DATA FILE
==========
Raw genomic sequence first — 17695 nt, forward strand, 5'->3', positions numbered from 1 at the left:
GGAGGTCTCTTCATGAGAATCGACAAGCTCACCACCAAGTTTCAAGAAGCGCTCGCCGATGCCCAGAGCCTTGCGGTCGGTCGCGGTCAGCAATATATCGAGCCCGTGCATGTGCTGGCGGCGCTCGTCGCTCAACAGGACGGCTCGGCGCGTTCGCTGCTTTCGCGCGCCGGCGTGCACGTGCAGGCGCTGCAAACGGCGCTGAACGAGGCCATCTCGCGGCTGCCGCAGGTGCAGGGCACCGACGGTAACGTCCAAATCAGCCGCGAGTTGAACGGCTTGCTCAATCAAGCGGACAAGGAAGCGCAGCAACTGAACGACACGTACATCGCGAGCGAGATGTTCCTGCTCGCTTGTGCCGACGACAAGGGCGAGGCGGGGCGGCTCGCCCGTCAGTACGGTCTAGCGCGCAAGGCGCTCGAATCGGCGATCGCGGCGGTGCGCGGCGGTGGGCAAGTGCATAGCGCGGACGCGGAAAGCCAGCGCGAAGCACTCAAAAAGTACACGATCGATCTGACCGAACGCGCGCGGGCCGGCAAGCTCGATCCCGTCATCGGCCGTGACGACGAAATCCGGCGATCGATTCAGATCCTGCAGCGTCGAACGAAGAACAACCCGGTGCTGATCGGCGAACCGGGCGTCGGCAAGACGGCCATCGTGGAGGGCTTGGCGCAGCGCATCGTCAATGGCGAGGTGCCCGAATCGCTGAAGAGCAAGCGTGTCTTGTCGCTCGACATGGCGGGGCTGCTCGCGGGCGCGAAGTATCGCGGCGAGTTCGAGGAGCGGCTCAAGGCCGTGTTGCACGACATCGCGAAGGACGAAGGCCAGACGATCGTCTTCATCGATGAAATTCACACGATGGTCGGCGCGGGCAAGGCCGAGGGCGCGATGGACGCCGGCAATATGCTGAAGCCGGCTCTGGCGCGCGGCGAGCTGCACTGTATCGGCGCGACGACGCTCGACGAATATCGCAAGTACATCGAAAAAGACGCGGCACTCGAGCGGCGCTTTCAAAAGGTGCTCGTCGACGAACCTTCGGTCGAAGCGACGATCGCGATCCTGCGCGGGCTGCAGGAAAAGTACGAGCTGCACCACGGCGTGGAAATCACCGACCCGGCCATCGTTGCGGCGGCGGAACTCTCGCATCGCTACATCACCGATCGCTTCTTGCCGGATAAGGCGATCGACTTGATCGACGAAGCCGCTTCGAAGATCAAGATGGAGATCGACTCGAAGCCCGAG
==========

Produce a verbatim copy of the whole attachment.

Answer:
Raw genomic sequence first — 17695 nt, forward strand, 5'->3', positions numbered from 1 at the left:
GGAGGTCTCTTCATGAGAATCGACAAGCTCACCACCAAGTTTCAAGAAGCGCTCGCCGATGCCCAGAGCCTTGCGGTCGGTCGCGGTCAGCAATATATCGAGCCCGTGCATGTGCTGGCGGCGCTCGTCGCTCAACAGGACGGCTCGGCGCGTTCGCTGCTTTCGCGCGCCGGCGTGCACGTGCAGGCGCTGCAAACGGCGCTGAACGAGGCCATCTCGCGGCTGCCGCAGGTGCAGGGCACCGACGGTAACGTCCAAATCAGCCGCGAGTTGAACGGCTTGCTCAATCAAGCGGACAAGGAAGCGCAGCAACTGAACGACACGTACATCGCGAGCGAGATGTTCCTGCTCGCTTGTGCCGACGACAAGGGCGAGGCGGGGCGGCTCGCCCGTCAGTACGGTCTAGCGCGCAAGGCGCTCGAATCGGCGATCGCGGCGGTGCGCGGCGGTGGGCAAGTGCATAGCGCGGACGCGGAAAGCCAGCGCGAAGCACTCAAAAAGTACACGATCGATCTGACCGAACGCGCGCGGGCCGGCAAGCTCGATCCCGTCATCGGCCGTGACGACGAAATCCGGCGATCGATTCAGATCCTGCAGCGTCGAACGAAGAACAACCCGGTGCTGATCGGCGAACCGGGCGTCGGCAAGACGGCCATCGTGGAGGGCTTGGCGCAGCGCATCGTCAATGGCGAGGTGCCCGAATCGCTGAAGAGCAAGCGTGTCTTGTCGCTCGACATGGCGGGGCTGCTCGCGGGCGCGAAGTATCGCGGCGAGTTCGAGGAGCGGCTCAAGGCCGTGTTGCACGACATCGCGAAGGACGAAGGCCAGACGATCGTCTTCATCGATGAAATTCACACGATGGTCGGCGCGGGCAAGGCCGAGGGCGCGATGGACGCCGGCAATATGCTGAAGCCGGCTCTGGCGCGCGGCGAGCTGCACTGTATCGGCGCGACGACGCTCGACGAATATCGCAAGTACATCGAAAAAGACGCGGCACTCGAGCGGCGCTTTCAAAAGGTGCTCGTCGACGAACCTTCGGTCGAAGCGACGATCGCGATCCTGCGCGGGCTGCAGGAAAAGTACGAGCTGCACCACGGCGTGGAAATCACCGACCCGGCCATCGTTGCGGCGGCGGAACTCTCGCATCGCTACATCACCGATCGCTTCTTGCCGGATAAGGCGATCGACTTGATCGACGAAGCCGCTTCGAAGATCAAGATGGAGATCGACTCGAAGCCCGAG